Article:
Consequently, where a prior restraint in a legislative provision result in a total denial of a constitutional right or freedom, that provision MUST be declared null and void. Therefore, in Ghana v. Attorney-General, backed in Republic v. Baffoe-Bonnie and Others, it was stated per Sophia Akuffo JSC that:
“Prima facie, constitutional rights and freedoms are to be enjoyed fully but subject to the limits which the Constitution itself places thereon, in the terms of Article 12(2)…… ‘
Furthermore, in People’s Popular Party v. Attorney General [1971] 1 GLR 138, it was found ‘clear’ by Hayfron-Benjamin J, as he then was on page 147 of the report that ‘any interference with or restriction in the exercise by any person of the right to the freedoms set above is prima facies wrongful unless it can be shown
‘(a) that such interference was in pursuance of some provision of a law in force,
(b)that the law has made provision for the imposition of the restrictions on the exercise of these freedoms,    (c) that these restrictions are reasonably required in the public interest, and
(d) the act performed constituting the invasion is shown to be reasonably justifiable in terms of the spirit of the Constitution.’
It is clearly deducible from the above that a restriction on a fundamental human right, short of a complete denial, to be justified must be founded either on Article 12(2) or an ancillary provision of the Constitution permitting such restrictions. And that where such ancillary provisions provide a specified public interest ground, the justification relating to the imposition of restrictions must be reasonably required on the basis of that specified public policy grounds.
Therefore, in Republic v Tommy Thompson Books Ltd. (No 2)., Tommy Thompson & Eben Quarcoo [1996-97] SCGLR 484, Acquah JSC found ‘From the language of article 164 and similar provisions like article 21(4)(c) the law in question must be ‘reasonably necessary or required’ in the public interest, national security, etc. This really implies that for any law to qualify as being reasonably necessary or required, the objective of that law must be of such sufficient importance as to override a constitutionally protected right or freedom.’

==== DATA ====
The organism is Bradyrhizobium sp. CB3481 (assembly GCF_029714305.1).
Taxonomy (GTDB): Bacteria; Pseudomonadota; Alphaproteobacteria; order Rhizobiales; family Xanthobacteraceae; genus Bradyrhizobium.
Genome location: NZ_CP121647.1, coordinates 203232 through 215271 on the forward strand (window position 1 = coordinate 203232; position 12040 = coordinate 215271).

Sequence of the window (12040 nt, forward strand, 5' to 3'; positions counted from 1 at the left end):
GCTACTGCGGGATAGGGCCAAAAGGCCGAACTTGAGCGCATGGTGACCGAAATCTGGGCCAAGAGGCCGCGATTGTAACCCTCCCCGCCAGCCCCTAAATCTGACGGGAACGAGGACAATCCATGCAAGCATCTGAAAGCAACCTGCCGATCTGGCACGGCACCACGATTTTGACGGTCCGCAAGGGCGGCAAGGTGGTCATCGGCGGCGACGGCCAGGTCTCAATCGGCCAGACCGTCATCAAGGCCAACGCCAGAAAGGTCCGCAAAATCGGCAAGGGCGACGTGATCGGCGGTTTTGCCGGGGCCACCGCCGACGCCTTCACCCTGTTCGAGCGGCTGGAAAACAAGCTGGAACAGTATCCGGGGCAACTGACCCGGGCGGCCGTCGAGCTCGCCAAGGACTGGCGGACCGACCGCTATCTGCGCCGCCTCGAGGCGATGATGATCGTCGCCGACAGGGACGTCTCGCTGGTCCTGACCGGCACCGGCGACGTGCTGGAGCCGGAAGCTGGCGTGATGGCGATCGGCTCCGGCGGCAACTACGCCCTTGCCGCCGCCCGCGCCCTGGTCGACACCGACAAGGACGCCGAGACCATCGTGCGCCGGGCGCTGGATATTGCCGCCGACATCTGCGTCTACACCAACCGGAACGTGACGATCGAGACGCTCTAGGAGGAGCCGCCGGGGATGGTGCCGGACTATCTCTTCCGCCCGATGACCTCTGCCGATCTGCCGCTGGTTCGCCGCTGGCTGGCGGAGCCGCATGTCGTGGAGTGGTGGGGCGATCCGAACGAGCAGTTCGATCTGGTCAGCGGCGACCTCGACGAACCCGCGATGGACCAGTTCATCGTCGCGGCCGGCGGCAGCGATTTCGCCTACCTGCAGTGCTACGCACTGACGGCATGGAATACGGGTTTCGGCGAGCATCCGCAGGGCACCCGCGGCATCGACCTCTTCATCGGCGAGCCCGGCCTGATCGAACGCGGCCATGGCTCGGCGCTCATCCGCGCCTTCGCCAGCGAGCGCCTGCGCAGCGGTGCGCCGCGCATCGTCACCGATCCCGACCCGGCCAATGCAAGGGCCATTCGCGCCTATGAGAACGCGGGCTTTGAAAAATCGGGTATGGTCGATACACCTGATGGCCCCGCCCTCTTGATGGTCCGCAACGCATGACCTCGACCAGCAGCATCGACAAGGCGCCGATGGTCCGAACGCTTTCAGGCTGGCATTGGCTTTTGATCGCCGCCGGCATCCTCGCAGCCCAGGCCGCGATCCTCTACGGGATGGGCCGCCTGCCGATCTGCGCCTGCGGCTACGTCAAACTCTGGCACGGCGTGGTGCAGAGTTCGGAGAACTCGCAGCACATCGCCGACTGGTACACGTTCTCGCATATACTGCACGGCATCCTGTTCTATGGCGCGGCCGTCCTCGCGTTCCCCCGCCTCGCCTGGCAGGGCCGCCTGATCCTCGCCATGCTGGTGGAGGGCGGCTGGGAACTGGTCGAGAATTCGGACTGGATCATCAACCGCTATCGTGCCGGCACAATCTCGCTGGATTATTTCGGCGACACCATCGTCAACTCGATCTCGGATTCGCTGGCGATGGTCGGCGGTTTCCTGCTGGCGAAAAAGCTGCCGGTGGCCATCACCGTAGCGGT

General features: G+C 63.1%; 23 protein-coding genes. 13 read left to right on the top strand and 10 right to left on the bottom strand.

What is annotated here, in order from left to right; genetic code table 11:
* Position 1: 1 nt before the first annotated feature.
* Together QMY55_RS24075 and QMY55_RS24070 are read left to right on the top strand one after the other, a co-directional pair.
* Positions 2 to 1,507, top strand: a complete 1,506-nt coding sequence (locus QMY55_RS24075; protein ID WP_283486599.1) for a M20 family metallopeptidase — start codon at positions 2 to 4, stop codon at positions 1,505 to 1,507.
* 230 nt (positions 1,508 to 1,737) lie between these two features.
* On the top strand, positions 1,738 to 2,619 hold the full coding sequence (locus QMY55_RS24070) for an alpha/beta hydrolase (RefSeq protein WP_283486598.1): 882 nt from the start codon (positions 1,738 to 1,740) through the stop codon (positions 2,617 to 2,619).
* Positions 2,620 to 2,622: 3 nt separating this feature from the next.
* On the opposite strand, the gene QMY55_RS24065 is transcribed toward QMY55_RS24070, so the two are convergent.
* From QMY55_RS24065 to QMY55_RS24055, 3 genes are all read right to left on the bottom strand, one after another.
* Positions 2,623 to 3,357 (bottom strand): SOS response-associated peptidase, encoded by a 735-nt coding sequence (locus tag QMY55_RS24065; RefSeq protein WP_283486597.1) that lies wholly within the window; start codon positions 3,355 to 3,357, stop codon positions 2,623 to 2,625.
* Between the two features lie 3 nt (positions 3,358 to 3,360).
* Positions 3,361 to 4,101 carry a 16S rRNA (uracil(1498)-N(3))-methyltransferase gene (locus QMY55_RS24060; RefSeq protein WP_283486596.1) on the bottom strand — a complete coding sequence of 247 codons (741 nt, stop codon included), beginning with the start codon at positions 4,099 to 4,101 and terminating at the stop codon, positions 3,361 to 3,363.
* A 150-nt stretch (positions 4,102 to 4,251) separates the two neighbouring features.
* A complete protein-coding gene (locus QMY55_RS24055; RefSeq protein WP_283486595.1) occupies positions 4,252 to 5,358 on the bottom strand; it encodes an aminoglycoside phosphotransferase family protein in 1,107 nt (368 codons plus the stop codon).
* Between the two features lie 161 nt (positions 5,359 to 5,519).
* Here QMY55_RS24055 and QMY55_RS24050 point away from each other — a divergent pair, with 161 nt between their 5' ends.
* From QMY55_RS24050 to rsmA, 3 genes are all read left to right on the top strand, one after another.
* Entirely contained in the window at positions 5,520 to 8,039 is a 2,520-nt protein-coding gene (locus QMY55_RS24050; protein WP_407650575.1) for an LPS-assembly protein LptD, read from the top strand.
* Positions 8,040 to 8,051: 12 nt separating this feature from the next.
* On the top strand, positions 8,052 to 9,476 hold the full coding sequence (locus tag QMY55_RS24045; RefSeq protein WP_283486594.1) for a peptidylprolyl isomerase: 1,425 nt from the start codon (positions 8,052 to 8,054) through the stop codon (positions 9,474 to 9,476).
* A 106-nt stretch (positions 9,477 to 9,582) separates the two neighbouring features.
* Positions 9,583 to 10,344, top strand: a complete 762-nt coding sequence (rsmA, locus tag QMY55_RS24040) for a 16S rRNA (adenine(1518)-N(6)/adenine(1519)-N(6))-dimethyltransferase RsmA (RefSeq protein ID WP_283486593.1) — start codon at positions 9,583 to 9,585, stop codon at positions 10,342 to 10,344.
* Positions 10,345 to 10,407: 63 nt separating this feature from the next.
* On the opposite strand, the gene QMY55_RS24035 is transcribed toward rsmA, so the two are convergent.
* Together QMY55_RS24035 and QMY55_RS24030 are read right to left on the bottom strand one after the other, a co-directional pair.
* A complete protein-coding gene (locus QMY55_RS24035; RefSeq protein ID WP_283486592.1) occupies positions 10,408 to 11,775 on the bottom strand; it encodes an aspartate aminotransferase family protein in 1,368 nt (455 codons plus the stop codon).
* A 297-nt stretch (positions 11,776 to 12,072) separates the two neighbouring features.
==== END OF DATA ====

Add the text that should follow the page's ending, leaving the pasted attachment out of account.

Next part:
The Supreme Court has further established and applied a consistent test in determining the validity of legislation that encroaches into the fundamental human rights guaranteed under the Constitution. In Republic v. Tommy Thompson Books Ltd. and Others [1997-98] 1 GLR 515 Her Ladyship, Akuffo JSC couched the as follows:
a. whether the ‘law’ restricts or limits any of the fundamental freedoms or rights guaranteed;
b. if it does, whether such limitation is reasonably required within the specific parameters set by the Constitution, 1992, and
c.  is reasonably justified within the letter and spirit of the Constitution, 1992 ( See page 605 of the report)
And in Civil and Local Government Staff Association of Ghana v. Attorney-General, the test was set for considering the validity of legislative encroachments into human rights was restated as follows:
‘ a. Is the limitation necessary? in other words, is the limitation necessary for the enhancement of democracy and freedoms of all? Is it for the public good?